Colombo is divided into fifteen postal zones which run anti-clockwise  from Fort round to Mutwal. These match traditional names of areas of  Colombo, although (especially in Colombo North) they may merge many  of the old districts.

Source: Arjuna’s A-Z Street Guide Colombo and Suburbs



Colombo’s natural harbour attracted traders and invaders alike. The  Portuguese (1505-1656), the Dutch (1656-1796) and the British  (1796-1948) built and extended the Fort which was situated around the  port, Colombo’s original city limits stretching no further than the Fort/Pettah districts.  

By the time the British took over there were eleven bastions and four main  streets. Demolition of the Fort began in 1869 when the Rotterdam bastion  was blown up, the walls demolished and the moat filled in.  

Fort is still the commercial and financial centre of Colombo and Sri Lanka,  although little remains of the original fort’s battlements. 


Slave Island is, in fact, a peninsular joined to the mainland at what is  now Colvin R. de Silva Maratha (Union Place). The Portuguese brought  nearly 2,000 Kaffirs to Ceylon from the East African coast (Mozambique).  The Dutch later used them as mercenaries, servants and cheap labour.  Following an uprising and the murder of Barent de Swan, a Dutch VOC  company official, the Dutch introduced new security measures to keep  them under tight control. They rounded them up each night after work in  ‘Kaffirs Veldt’ in the Fort, ferried them across the Lake to the Ije (island)  where they were housed in shanties and slave quarters.  The crocodiles in the Lake ensured they were kept in place overnight  and just in case there were any further ideas of insurrection there was a  gallows post on prominent display.  

Slave Island also came to be known as Kompanna Vidiya or Company  Street. It was given this name because the Rifle Company (regiment) was  based there. See Rifle Street.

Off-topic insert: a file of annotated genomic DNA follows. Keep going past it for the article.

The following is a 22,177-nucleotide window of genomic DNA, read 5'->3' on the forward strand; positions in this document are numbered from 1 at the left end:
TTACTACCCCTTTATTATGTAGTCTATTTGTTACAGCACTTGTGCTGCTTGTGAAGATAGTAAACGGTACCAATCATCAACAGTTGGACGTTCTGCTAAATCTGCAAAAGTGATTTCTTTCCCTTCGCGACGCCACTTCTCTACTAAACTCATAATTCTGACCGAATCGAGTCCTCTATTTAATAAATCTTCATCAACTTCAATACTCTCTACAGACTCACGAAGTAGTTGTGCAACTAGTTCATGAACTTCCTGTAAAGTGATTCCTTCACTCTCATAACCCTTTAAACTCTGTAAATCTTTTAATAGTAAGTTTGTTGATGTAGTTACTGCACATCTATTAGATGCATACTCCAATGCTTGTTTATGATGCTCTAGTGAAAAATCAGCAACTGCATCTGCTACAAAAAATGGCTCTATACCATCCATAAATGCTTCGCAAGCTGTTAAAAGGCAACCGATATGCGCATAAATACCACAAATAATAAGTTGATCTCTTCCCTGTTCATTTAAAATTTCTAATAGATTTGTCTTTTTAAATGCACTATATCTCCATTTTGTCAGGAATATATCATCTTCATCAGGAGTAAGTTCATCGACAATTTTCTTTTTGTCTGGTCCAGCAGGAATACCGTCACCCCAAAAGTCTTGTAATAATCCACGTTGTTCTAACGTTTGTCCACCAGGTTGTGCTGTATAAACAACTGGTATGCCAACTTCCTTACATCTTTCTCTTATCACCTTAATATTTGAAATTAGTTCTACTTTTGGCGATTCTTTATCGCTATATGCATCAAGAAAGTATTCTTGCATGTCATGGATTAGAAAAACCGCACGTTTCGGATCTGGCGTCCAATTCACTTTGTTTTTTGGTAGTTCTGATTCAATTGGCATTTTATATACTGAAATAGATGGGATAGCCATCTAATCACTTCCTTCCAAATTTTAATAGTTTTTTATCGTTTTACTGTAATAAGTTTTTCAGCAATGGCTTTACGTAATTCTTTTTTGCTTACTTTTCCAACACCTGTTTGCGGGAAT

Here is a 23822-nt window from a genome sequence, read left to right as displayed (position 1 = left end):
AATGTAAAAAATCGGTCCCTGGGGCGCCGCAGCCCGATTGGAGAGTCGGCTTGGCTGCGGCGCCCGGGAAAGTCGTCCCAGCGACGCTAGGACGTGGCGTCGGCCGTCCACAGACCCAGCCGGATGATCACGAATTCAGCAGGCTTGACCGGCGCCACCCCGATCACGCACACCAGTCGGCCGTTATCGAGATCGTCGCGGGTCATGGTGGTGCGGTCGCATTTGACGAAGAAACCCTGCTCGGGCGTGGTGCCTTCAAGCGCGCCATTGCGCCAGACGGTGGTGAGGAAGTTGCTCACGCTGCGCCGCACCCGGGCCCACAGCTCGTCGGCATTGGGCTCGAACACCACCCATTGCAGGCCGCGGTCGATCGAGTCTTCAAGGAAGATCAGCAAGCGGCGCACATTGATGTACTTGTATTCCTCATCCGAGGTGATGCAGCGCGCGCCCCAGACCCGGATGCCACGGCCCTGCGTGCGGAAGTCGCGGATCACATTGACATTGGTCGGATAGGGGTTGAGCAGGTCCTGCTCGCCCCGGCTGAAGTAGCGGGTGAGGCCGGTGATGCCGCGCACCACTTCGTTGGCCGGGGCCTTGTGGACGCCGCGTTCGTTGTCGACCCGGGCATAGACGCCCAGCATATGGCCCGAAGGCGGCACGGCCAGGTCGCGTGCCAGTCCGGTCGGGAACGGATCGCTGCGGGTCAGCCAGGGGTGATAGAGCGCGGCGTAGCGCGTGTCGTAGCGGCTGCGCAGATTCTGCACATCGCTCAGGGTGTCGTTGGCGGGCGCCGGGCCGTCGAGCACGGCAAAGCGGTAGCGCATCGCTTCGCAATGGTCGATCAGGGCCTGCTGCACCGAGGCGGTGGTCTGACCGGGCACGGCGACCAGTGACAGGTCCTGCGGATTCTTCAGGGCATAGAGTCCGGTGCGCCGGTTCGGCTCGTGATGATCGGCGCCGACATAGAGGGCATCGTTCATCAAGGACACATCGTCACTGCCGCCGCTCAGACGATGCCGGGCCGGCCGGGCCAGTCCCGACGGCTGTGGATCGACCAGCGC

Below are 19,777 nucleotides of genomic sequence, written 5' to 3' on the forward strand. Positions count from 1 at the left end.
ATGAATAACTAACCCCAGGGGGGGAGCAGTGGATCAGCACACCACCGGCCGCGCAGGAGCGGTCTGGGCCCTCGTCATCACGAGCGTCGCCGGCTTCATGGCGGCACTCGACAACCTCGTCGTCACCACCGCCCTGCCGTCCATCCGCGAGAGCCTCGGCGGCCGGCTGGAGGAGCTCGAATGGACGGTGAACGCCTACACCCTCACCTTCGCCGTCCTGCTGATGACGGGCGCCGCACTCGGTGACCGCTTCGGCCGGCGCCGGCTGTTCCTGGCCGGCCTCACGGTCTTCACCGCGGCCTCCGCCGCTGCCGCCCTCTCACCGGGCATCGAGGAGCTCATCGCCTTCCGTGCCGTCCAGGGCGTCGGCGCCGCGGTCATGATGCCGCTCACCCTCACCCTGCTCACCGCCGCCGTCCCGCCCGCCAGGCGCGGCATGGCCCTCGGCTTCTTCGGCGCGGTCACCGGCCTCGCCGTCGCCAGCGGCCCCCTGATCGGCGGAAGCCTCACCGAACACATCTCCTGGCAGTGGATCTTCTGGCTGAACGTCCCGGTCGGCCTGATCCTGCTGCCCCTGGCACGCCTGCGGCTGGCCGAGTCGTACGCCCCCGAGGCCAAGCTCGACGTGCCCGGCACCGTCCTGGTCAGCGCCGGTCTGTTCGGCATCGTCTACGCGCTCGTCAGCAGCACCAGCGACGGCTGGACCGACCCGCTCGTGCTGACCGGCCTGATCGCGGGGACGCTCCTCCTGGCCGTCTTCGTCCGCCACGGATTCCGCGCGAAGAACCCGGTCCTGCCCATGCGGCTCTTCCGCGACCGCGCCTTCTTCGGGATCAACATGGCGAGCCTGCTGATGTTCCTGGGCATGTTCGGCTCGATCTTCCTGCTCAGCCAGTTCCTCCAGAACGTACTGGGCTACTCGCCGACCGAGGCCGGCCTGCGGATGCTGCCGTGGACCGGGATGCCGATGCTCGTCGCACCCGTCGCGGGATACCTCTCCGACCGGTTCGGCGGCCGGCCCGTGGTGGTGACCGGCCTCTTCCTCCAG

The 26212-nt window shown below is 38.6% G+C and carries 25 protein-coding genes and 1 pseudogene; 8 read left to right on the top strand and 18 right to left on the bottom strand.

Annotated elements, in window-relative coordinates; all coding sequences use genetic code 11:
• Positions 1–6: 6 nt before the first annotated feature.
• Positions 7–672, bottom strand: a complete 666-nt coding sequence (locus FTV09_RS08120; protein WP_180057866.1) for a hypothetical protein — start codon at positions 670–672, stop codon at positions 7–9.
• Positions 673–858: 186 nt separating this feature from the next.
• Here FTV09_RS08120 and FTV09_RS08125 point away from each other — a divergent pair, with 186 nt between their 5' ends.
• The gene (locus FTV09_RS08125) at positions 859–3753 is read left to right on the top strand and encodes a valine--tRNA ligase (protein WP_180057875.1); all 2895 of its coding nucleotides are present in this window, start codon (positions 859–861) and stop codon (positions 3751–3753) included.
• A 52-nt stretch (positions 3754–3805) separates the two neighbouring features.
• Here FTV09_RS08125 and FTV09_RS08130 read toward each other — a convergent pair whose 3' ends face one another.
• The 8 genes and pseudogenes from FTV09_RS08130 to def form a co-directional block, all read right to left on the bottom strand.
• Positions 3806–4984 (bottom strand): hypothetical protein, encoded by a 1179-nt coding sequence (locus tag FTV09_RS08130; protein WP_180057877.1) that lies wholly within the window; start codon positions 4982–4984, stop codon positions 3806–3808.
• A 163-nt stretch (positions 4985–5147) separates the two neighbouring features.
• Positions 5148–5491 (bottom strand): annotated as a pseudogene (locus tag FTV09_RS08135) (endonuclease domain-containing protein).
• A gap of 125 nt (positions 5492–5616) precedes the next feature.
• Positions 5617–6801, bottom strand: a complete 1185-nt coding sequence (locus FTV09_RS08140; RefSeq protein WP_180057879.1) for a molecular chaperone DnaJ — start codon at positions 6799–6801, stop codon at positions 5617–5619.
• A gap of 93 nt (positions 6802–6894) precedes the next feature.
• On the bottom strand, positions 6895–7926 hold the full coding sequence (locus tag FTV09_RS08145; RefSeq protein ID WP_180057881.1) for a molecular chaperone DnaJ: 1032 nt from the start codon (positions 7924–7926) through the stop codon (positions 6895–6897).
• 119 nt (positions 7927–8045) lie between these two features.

Kollupitiya means ‘stolen’ or ‘plundered’ land.  

In 1644 three Kandyan chiefs plotted to overthrow King Rajasinghe II and  place his 12 year-old son on the throne instead. The son, however, refused  and two of the conspirators were beheaded. The third, Ambanwela Rala,  was exiled to Dutch territory to face whatever punishment they chose for  him. The Dutch, however, set him free and took such a liking to him that they gave him a sizeable plot of land close to the sea which they had seized from the local population. Here he started a coconut plantation which  even had its own brewery. He even assumed a Dutch name: Van Rycloff. 

The area around St. Michaels’s Church is still called Polwatte (Sin: pol,  ‘coconut’; and watte, ‘garden’) and this busy area at the top end of Galle  Road still carries the name which betrays the original theft.


Bambalipitiya gets its name from the jambola fruit trees which used to grow there in abundance. Jambola is the Sinhala word but the name is derived from a Dutch or Portuguese corruption of the Tamil word pampalimaasu

The fruit (Citrus maxima), also known as the ‘pamplemousse’ or ‘pomelo’, is a large citrus fruit. The French word pamplemousse or ‘grapefruit’ is derived from the same  source; the fruits, although related, are different.